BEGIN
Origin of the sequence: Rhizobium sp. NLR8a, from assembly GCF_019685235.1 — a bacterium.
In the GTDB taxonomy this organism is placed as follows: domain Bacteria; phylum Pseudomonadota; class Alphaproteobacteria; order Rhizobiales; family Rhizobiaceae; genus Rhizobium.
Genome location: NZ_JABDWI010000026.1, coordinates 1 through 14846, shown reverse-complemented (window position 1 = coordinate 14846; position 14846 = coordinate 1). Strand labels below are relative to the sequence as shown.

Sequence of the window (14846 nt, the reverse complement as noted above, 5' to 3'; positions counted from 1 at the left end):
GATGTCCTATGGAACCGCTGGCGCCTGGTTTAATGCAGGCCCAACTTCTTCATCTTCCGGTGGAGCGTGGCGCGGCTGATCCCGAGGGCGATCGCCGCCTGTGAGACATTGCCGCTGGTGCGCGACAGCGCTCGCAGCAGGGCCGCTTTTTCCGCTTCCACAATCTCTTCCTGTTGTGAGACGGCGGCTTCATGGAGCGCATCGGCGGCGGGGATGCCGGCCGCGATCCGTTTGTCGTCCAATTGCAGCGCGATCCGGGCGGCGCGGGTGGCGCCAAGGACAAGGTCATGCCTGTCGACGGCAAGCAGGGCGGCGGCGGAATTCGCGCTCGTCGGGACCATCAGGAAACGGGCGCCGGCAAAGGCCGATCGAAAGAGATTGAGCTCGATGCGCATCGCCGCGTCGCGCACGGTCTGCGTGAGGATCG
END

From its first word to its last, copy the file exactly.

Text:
Origin of the sequence: Rhizobium sp. NLR8a, from assembly GCF_019685235.1 — a bacterium.
In the GTDB taxonomy this organism is placed as follows: domain Bacteria; phylum Pseudomonadota; class Alphaproteobacteria; order Rhizobiales; family Rhizobiaceae; genus Rhizobium.
Genome location: NZ_JABDWI010000026.1, coordinates 1 through 14846, shown reverse-complemented (window position 1 = coordinate 14846; position 14846 = coordinate 1). Strand labels below are relative to the sequence as shown.

Sequence of the window (14846 nt, the reverse complement as noted above, 5' to 3'; positions counted from 1 at the left end):
GATGTCCTATGGAACCGCTGGCGCCTGGTTTAATGCAGGCCCAACTTCTTCATCTTCCGGTGGAGCGTGGCGCGGCTGATCCCGAGGGCGATCGCCGCCTGTGAGACATTGCCGCTGGTGCGCGACAGCGCTCGCAGCAGGGCCGCTTTTTCCGCTTCCACAATCTCTTCCTGTTGTGAGACGGCGGCTTCATGGAGCGCATCGGCGGCGGGGATGCCGGCCGCGATCCGTTTGTCGTCCAATTGCAGCGCGATCCGGGCGGCGCGGGTGGCGCCAAGGACAAGGTCATGCCTGTCGACGGCAAGCAGGGCGGCGGCGGAATTCGCGCTCGTCGGGACCATCAGGAAACGGGCGCCGGCAAAGGCCGATCGAAAGAGATTGAGCTCGATGCGCATCGCCGCGTCGCGCACGGTCTGCGTGAGGATCG